Maori tattoos (ta moko) use uhi, or bone chisels, similar to the ones used in Tahiti, Tonga, and Samoa. A tohunga ta moko would specialize in creating tattoos, including facial tattoos. Like in Samoa, the use of a chisel-like rake rather than a needle leaves deeper scars and rougher skin art, rather than a smooth inked surface. While men received tattoos on their buttocks and thighs as well as the face, women traditionally received lower lip tattoos. In New Zealand, the Maori made use of soot collected from burning resin, mixed with fat, to create a black pigment.

 

Japanese Tebori

The earliest references of Japanese tattoo art come from ancient Chinese documents making note of the appearance of indigenous Japanese, who were ‘painted’, roughly 300 BCE to 300 CE. On the other hand, the oldest collection of Japanese myths makes no mention of tattoo tradition among Japanese mainlanders, calling it foreign. Tattoos were a custom among the Ainu of Hokkaido, however, who traditionally had facial tattoos. Because most Ainu have assimilated into Japanese culture, few remain with traditional tattoos.

Japanese tattoos as they’re known today originated in the Edo period, after a bloody period of constant warfare. Cultural imports from China (particularly the story Water Margin) popularized tattooing among the more affluent merchants, who sought a way to flaunt their wealth without drawing the ire of the oppressive samurai class.

Soon, many motifs popularly carved into the skin of interested customers by ukiyo-e artists became tattoos for firefighters, dock workers, and other laborers, and the art of tattooing became separate from woodblock carving, spawning the horimono title (carver) and irezumi art. In Japanese irezumi, traditional tattoo technique is called tebori, which means to carve by hand. While ukiyo-e artists first used woodblock carving tools to gouge tattoos, eventually these were refined into sets of bamboo-hilted tools, used to drive metal needles under the skin.

The second hand holds the skin taut, and paints over the tattoo with a brush. Limitations in pigments meant most tattoos were made with a limited color palette, typically blacks, greens, and blues. Nara black sumi (ink), which had been in use as a calligraphy ink for centuries, became the primary ink for tattooing. Red pigments may have included mercury, which made red a very dangerous but meaningful color in old irezumi art. Today, most tebori artists also use tattoo machines, as most customers seem to prefer the expedience and cost effectiveness of a tattoo machine over the traditional art.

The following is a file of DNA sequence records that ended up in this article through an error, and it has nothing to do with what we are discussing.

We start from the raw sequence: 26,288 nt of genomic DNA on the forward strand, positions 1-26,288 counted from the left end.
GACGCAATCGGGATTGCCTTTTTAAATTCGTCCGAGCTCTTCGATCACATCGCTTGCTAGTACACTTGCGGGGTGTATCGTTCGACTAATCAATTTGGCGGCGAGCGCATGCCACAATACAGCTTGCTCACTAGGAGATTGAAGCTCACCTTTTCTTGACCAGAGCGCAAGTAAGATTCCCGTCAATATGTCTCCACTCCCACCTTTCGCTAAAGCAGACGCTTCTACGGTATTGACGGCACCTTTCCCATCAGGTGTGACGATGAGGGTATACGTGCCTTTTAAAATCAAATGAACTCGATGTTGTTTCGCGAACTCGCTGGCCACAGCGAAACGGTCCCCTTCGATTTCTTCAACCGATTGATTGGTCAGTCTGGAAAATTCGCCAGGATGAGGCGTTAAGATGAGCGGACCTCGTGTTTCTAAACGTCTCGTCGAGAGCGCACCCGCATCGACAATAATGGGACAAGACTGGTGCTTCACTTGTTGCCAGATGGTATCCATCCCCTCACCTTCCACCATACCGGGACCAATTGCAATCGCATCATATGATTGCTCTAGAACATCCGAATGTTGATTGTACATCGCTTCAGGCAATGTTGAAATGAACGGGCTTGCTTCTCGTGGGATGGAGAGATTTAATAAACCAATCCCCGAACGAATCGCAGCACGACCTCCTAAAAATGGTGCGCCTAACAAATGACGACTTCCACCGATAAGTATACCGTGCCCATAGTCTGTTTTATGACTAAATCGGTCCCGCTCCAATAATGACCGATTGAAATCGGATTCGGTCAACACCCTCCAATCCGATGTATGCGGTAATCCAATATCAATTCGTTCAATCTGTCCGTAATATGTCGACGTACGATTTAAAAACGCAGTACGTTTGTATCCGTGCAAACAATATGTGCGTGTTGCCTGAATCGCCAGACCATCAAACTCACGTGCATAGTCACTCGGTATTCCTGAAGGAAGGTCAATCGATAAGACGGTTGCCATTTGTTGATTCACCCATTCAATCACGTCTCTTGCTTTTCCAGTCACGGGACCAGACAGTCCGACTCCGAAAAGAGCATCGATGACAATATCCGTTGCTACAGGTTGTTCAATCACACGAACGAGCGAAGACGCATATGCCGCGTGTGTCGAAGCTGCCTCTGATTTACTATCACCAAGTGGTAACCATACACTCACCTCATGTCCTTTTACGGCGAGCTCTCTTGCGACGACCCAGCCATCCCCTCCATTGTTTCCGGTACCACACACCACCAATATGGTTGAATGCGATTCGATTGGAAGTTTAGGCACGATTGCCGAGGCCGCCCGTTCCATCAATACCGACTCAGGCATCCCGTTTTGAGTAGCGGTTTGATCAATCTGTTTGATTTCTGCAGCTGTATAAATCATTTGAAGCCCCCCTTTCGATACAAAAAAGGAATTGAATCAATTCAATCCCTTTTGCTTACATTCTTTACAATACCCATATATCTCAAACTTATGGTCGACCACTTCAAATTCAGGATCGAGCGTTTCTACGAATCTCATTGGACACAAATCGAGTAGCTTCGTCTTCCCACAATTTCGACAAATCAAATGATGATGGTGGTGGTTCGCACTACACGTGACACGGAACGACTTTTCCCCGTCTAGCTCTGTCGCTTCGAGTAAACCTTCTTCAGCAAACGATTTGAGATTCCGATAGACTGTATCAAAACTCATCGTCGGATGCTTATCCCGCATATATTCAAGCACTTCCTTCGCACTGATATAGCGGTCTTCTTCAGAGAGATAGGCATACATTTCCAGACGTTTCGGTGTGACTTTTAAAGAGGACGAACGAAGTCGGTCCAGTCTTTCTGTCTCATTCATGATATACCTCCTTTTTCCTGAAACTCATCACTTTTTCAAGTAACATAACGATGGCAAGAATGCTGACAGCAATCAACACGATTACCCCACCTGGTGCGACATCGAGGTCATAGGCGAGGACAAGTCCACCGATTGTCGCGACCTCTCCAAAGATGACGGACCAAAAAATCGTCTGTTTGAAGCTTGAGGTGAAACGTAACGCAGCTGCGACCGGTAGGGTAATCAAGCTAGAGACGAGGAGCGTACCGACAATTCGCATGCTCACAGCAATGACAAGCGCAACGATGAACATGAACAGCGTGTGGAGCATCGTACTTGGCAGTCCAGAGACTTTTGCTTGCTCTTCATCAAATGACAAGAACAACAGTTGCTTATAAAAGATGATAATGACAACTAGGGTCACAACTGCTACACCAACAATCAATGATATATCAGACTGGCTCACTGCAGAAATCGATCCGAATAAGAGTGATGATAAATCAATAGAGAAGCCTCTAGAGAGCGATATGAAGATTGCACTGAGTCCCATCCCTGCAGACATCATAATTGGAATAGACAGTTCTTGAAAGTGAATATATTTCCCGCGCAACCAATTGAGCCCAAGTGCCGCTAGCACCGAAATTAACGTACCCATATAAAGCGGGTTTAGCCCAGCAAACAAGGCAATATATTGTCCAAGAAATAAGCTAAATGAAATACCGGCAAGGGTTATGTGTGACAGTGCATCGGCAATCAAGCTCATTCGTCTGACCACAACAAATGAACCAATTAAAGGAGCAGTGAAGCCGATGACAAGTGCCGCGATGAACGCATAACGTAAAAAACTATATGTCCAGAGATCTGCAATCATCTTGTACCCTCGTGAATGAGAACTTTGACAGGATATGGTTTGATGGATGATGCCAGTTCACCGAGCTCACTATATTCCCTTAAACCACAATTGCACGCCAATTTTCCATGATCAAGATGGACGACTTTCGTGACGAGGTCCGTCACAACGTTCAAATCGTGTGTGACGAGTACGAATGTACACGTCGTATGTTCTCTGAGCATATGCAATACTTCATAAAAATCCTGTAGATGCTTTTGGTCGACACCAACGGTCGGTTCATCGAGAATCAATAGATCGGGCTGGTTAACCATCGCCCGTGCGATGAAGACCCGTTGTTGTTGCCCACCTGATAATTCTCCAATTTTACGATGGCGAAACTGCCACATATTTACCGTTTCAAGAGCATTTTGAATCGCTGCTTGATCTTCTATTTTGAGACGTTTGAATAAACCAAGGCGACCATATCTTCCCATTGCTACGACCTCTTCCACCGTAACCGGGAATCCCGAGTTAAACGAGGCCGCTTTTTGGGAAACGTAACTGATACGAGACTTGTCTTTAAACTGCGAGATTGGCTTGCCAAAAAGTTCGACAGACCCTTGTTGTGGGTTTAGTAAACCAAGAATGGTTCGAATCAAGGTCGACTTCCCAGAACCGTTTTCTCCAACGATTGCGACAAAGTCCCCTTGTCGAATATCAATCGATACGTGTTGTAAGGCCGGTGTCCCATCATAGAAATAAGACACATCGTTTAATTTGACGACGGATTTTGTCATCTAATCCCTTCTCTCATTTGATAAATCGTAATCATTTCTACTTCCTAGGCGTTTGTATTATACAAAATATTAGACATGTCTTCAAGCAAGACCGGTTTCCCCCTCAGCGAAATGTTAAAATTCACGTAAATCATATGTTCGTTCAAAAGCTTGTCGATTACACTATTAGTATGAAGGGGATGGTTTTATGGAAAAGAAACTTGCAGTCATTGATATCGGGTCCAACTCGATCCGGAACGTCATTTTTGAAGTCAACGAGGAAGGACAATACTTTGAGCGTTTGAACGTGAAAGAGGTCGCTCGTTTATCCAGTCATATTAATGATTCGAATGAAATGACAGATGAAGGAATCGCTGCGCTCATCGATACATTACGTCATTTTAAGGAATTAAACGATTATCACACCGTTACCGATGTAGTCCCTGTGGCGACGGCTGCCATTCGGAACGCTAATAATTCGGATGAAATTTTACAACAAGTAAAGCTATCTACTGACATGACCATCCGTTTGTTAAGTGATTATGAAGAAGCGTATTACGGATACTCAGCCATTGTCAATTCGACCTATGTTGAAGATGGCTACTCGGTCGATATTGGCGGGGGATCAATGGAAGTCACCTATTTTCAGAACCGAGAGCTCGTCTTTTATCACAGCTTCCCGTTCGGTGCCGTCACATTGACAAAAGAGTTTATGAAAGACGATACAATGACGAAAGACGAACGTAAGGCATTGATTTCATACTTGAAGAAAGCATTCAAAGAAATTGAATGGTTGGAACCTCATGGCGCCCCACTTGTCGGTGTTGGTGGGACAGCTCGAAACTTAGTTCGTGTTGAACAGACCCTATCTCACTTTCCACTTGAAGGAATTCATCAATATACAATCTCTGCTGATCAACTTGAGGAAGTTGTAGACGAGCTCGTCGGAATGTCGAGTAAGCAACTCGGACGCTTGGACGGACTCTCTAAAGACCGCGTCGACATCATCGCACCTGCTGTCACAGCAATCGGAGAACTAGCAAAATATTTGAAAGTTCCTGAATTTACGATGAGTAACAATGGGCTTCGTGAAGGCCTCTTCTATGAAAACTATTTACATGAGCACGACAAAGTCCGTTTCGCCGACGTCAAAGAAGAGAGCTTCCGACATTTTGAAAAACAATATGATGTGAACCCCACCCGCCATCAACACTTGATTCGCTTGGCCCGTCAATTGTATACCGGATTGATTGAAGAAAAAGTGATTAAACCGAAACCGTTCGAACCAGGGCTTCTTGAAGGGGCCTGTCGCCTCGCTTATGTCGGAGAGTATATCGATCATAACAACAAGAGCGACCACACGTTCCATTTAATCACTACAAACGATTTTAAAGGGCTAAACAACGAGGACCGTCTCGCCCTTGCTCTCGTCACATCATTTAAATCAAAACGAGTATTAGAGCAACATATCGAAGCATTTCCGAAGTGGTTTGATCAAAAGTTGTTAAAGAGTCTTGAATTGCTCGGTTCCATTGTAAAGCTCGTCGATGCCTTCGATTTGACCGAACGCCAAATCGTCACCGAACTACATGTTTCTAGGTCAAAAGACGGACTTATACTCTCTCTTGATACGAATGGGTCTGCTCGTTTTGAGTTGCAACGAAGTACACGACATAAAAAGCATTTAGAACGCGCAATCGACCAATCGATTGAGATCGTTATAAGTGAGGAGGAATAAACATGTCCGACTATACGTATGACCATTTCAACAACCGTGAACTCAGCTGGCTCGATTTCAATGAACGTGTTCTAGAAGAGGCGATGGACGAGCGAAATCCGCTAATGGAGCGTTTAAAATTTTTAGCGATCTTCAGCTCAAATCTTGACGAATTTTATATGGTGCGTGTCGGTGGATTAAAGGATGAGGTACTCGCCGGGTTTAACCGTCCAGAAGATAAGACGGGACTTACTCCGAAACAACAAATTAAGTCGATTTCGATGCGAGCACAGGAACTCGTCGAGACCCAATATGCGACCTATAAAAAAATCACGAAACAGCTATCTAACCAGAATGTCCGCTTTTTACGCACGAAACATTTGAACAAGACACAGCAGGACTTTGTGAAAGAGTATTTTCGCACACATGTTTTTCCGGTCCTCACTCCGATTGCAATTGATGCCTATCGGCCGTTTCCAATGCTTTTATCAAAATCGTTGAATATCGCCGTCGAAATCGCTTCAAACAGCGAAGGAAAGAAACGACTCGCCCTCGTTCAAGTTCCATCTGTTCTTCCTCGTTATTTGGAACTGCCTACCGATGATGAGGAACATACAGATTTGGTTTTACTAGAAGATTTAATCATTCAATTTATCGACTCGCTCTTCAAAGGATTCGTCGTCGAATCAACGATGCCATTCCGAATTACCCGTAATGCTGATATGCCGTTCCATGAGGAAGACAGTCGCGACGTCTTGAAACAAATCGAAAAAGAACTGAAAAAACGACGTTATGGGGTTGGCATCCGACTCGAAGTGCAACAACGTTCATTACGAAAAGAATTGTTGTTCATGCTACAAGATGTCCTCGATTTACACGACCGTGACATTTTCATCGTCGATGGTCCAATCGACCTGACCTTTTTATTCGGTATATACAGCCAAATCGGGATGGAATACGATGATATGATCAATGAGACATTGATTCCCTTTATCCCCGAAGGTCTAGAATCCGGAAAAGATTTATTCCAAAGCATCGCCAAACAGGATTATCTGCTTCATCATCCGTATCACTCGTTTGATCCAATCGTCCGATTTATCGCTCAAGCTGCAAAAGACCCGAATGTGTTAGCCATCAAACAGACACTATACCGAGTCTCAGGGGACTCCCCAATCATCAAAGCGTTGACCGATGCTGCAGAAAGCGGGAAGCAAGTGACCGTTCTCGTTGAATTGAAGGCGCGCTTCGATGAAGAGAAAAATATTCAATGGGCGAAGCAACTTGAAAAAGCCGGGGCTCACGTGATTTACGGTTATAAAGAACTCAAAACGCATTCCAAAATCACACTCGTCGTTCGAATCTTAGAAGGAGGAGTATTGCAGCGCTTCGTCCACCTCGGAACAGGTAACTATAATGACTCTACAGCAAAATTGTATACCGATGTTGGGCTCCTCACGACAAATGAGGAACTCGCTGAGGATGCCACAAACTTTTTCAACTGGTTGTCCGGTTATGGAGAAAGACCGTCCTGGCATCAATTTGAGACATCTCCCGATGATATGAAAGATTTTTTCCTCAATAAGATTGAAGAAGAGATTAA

Filipino Tattoo Techniques

Northern Filipino tattoo art, from the Kalinga tribe, makes use of a freshly picked citrus thorn embedded in a tattoo stick, and ink mixed from water and cooking soot, crushed into a finer powder. A second wooden mallet is used to drive the inked thorn under the skin, while the primary hand slowly guides the thorn over a premade pattern, made with a basic stencil created from a single helm of grass and the aforementioned ink.

The Kalinga tradition of tattooing traces back to their history as headhunters, as recently as the early 21st century. Experience with guerilla warfare and their isolated location in the Cordillera mountains allowed the Kalinga to evade Spanish, Japanese, and American control for centuries, allowing them to retain much of their culture. While there are records showing an extensive tattoo culture in the central region of the country (the Visayas), no tools from the region survived.

 

Tattoos in Myanmar

Traditional tattooing is quite significant in Myanmar (previously Burma), with a rich history dating back approximately to the 14th century, to the Shan people of Southeast Asia. The Shan used tattooing as a form of protection, and introduced the practice to other ethnic groups, until the British seized control of the region in the 19th century.